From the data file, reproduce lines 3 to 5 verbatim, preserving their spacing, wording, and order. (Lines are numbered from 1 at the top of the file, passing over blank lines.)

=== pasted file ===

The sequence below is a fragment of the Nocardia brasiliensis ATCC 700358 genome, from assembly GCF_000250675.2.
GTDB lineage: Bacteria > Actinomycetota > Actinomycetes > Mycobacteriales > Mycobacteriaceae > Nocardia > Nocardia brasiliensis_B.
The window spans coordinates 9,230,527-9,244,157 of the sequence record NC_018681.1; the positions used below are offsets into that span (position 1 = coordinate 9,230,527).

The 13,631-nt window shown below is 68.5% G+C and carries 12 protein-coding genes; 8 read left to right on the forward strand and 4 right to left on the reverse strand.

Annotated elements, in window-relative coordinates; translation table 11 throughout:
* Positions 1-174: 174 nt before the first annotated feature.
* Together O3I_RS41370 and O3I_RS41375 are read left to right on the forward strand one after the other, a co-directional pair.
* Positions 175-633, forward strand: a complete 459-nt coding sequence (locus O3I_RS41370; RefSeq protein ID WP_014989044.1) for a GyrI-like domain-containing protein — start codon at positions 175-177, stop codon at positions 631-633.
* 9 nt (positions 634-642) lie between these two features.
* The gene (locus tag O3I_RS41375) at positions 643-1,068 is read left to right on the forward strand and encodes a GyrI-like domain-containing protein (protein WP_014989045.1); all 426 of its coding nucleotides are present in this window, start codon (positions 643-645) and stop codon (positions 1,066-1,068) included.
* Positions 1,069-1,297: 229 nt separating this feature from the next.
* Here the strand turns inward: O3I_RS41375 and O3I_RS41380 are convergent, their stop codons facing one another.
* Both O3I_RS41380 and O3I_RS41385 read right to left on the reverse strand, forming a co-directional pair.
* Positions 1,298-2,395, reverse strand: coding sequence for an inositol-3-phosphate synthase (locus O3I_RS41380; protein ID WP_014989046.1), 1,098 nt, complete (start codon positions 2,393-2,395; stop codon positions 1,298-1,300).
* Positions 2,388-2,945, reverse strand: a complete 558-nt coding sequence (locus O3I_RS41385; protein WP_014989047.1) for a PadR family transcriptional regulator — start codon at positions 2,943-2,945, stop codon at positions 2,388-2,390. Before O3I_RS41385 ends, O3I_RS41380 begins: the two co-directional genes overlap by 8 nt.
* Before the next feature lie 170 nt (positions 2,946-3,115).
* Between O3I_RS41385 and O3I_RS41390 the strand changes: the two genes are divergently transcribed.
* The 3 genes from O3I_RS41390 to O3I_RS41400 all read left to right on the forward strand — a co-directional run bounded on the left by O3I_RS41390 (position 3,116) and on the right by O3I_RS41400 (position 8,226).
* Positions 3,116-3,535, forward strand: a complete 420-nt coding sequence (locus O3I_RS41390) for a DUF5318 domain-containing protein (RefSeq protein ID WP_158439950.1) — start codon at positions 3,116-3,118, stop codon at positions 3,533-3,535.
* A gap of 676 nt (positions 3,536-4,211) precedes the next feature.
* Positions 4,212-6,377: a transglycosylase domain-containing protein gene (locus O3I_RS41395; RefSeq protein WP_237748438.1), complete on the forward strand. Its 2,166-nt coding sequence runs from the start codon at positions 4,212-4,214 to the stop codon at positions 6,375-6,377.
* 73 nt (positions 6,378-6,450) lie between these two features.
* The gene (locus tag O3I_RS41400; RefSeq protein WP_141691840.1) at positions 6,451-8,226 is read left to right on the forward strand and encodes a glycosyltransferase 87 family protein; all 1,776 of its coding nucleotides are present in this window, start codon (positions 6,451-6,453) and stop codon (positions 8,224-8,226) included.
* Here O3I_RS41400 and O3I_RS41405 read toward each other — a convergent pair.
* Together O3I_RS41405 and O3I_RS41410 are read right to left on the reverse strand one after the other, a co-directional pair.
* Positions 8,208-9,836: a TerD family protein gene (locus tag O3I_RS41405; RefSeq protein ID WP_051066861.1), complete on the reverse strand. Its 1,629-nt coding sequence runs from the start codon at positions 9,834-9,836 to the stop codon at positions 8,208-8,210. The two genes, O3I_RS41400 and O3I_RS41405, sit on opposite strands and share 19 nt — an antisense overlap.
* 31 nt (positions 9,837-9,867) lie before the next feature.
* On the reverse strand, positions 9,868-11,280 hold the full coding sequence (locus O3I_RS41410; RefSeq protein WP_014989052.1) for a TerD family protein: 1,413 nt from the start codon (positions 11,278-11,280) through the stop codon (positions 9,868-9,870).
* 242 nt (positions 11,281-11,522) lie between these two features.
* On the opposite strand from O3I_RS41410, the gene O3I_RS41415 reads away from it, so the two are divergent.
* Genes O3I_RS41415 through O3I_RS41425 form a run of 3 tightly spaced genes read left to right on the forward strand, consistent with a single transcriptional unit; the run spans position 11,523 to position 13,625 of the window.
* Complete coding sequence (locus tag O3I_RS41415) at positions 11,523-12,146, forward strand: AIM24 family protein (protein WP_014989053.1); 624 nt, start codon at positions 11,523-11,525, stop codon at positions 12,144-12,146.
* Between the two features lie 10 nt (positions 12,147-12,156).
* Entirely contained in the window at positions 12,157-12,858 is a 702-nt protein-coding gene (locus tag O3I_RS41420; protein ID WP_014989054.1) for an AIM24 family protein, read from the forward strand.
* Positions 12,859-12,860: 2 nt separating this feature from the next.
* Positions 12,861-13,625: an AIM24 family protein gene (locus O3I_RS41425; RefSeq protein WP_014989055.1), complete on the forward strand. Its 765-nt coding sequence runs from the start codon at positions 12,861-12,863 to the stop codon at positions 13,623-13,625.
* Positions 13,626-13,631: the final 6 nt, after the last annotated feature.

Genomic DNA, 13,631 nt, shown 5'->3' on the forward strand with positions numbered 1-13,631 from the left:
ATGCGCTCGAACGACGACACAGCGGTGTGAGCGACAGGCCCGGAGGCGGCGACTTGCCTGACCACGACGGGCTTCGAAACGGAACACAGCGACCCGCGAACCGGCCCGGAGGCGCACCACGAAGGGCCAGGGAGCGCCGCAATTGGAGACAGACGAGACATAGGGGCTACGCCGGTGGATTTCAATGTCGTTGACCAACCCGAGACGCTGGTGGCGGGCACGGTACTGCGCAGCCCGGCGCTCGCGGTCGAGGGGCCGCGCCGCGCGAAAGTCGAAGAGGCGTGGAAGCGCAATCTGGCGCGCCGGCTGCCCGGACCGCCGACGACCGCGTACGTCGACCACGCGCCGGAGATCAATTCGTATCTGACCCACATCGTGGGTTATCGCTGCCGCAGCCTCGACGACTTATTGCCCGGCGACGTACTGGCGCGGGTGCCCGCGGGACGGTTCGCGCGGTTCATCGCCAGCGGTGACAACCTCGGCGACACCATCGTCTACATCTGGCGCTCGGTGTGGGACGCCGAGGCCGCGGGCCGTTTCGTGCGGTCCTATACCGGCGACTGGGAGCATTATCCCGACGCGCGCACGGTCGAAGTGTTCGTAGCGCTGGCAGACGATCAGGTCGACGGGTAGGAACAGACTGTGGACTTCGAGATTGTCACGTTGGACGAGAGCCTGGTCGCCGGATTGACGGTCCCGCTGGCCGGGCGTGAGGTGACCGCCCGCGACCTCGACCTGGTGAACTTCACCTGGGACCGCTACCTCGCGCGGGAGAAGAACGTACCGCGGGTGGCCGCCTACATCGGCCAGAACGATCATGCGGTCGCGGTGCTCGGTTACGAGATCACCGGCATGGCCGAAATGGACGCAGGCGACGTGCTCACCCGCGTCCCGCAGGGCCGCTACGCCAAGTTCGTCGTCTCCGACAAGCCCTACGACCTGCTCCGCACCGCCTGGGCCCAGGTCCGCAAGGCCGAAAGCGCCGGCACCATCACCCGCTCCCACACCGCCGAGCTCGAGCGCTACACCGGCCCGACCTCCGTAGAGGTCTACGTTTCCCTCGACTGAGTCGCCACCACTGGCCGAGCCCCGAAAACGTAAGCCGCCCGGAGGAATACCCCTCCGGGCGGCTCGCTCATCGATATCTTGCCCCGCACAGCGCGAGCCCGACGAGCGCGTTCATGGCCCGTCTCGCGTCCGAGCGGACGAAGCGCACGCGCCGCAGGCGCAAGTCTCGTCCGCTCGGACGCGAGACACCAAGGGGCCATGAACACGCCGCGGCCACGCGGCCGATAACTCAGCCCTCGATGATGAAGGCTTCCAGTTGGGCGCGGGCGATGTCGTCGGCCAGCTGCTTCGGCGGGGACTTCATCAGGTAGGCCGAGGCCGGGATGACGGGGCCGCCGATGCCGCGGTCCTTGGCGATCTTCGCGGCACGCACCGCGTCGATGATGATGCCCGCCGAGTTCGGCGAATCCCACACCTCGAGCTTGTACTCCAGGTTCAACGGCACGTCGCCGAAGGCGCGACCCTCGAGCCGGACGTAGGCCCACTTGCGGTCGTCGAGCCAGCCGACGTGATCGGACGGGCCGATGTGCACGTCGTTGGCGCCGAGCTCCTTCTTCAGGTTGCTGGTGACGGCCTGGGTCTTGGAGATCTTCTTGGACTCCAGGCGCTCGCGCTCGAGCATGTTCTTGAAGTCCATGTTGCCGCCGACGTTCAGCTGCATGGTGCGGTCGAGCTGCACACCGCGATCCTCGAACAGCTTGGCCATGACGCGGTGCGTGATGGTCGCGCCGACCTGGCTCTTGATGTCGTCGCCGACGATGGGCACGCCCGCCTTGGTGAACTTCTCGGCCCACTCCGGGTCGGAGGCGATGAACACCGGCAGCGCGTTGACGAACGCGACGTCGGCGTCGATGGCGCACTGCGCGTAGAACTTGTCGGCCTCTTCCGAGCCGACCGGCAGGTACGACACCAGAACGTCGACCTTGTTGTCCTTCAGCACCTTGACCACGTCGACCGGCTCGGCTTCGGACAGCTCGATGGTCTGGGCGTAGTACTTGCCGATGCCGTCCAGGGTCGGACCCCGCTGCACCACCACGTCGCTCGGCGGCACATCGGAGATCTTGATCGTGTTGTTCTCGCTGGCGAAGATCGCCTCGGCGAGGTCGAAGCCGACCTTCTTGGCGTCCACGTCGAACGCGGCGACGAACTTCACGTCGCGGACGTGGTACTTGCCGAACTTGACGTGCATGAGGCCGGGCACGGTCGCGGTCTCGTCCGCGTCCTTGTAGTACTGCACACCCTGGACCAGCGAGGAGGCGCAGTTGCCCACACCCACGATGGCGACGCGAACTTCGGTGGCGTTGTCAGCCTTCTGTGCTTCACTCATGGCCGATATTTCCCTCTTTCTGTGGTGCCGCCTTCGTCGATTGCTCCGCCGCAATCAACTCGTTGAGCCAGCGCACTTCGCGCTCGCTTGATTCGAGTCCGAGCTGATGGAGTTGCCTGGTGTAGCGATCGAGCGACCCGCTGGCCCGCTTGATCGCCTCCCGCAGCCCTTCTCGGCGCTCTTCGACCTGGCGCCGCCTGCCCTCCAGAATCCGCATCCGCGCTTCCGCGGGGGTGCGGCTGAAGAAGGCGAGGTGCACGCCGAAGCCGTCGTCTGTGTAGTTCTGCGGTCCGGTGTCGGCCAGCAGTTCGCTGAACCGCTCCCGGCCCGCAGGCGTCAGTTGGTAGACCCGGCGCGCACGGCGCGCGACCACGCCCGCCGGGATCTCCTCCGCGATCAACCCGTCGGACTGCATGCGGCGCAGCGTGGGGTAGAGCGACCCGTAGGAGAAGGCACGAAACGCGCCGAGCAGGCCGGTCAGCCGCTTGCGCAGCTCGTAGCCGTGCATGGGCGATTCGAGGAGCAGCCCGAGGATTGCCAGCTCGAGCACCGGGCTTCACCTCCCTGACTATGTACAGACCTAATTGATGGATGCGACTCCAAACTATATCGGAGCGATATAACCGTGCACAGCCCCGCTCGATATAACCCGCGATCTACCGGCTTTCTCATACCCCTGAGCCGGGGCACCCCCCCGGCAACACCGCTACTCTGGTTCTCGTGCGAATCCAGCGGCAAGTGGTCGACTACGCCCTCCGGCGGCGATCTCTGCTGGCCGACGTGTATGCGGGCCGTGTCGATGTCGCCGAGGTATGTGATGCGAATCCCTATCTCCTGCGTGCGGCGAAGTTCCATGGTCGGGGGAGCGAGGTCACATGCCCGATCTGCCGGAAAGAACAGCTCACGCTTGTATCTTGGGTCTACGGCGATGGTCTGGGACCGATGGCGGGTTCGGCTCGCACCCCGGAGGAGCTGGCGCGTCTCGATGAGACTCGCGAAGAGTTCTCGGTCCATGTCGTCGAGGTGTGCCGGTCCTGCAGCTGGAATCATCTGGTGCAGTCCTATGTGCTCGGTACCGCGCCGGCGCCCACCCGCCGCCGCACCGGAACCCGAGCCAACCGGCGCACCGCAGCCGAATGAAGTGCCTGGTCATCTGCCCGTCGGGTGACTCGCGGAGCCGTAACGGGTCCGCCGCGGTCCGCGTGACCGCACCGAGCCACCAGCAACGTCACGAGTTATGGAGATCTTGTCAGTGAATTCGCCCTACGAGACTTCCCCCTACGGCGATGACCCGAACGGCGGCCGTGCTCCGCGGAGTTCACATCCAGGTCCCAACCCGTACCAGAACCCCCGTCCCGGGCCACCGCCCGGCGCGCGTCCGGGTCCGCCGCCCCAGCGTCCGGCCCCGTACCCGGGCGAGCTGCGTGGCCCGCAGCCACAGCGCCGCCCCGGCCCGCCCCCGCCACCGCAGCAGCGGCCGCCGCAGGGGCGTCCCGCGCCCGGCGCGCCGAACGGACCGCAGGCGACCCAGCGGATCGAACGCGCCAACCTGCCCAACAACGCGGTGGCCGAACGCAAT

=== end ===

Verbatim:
The window spans coordinates 9,230,527-9,244,157 of the sequence record NC_018681.1; the positions used below are offsets into that span (position 1 = coordinate 9,230,527).

The 13,631-nt window shown below is 68.5% G+C and carries 12 protein-coding genes; 8 read left to right on the forward strand and 4 right to left on the reverse strand.

Annotated elements, in window-relative coordinates; translation table 11 throughout: